The 13-year-old lives in Cacuaco, a sprawling slum in the northern suburbs of the Angolan capital, Luanda. When she was a small child, her leg became partially paralysed. "My parents took me to the hospital, but they couldn't do anything," she said.
Despite Angola's crumbling health infrastructure and poor sanitation in the slums of Luanda -- where thousands of refugees fled during the country's 27-year civil war -- health workers managed to eliminate new polio infections from 2002 to 2005.
But just as anti-polio campaigners chalked up another victory in the international fight against the disease, a strain of the virus reappeared, thought to have been carried by Indian workers employed on post-war rebuilding projects.
In 2010, Angola registered 32 new cases of polio in the Luanda area, in the east of the country and in the exclave province of Cabinda.
The virus also spread to two neighboring countries where it had been considered eradicated -- 93 cases were reported in the Democratic Republic of the Congo (DRC) and 50 in Congo.
The region was responsible for two-thirds of the cases recorded in Africa last year.
"We imported the polio virus from India and unfortunately exported it to Congo and the DRC," Health Minister Jose Van-Dunem told AFP.
"That's why we have the responsibility, from a moral standpoint, to eradicate it."
A high-level delegation from various international organisations, including the United Nations Children's Fund (UNICEF), last month visited Angola and extracted a promise from President Jose Eduardo dos Santos of his "personal commitment" to the anti-polio campaign.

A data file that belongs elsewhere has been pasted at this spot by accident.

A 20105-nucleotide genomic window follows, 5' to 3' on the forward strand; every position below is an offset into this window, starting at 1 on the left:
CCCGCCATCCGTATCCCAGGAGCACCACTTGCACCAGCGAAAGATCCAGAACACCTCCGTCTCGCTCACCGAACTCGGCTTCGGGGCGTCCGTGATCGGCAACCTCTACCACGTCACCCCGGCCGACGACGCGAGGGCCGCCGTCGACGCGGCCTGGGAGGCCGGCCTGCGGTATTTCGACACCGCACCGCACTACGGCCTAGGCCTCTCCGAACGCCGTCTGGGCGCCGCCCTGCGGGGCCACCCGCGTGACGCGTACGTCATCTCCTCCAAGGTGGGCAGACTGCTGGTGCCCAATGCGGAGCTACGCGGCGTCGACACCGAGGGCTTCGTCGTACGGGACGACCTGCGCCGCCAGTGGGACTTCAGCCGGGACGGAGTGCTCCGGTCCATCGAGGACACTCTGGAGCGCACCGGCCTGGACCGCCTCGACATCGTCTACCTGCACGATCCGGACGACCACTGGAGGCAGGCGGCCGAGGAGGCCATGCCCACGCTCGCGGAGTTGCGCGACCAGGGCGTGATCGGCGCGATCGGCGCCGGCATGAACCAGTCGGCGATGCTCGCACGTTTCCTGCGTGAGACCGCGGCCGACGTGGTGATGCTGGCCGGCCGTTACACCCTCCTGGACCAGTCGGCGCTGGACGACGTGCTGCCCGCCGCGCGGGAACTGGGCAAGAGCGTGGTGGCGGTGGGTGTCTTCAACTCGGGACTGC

The government has pledged to vaccinate Angola's 5.6 million children under the age of five by the end of the year.
"Angola now is almost the most important front in the global war on polio, and the whole world is watching to see how we do here," UNICEF Executive Director Anthony Lake said during the visit.
"The (vaccination) campaign's beginning in a couple of months here. We hope that with the support of the president we will succeed next year and that will be a giant step forward to what would be an historic moment."
But tackling the polio resurgence will take more than just vaccinations.
Health officials also face the difficult job of bringing clean water to more households and building infrastructure for sanitation and water treatment, since polio is highly contagious and is transmitted through faeces.
During rainy season in the slums of Luanda, water floods the streets and forms muddy puddles that pose a health threat to neighbourhood children.
These areas also suffer severe shortages of drinking water. The luckier households have access to public taps, others spend much of their income on bottled water.
On the road to Cacuaco, at the spot where an open sewer spills into Luanda Bay, dozens of children are playing in a stream of dirty water.
"This stagnated water is like fire to these children, because it's definitely contaminated with faeces and other bacteria," says Edson Monteiro, a water and sanitation expert with UNICEF in Angola.
"While they're playing, water can come into their mouth and they can contract cholera or polio."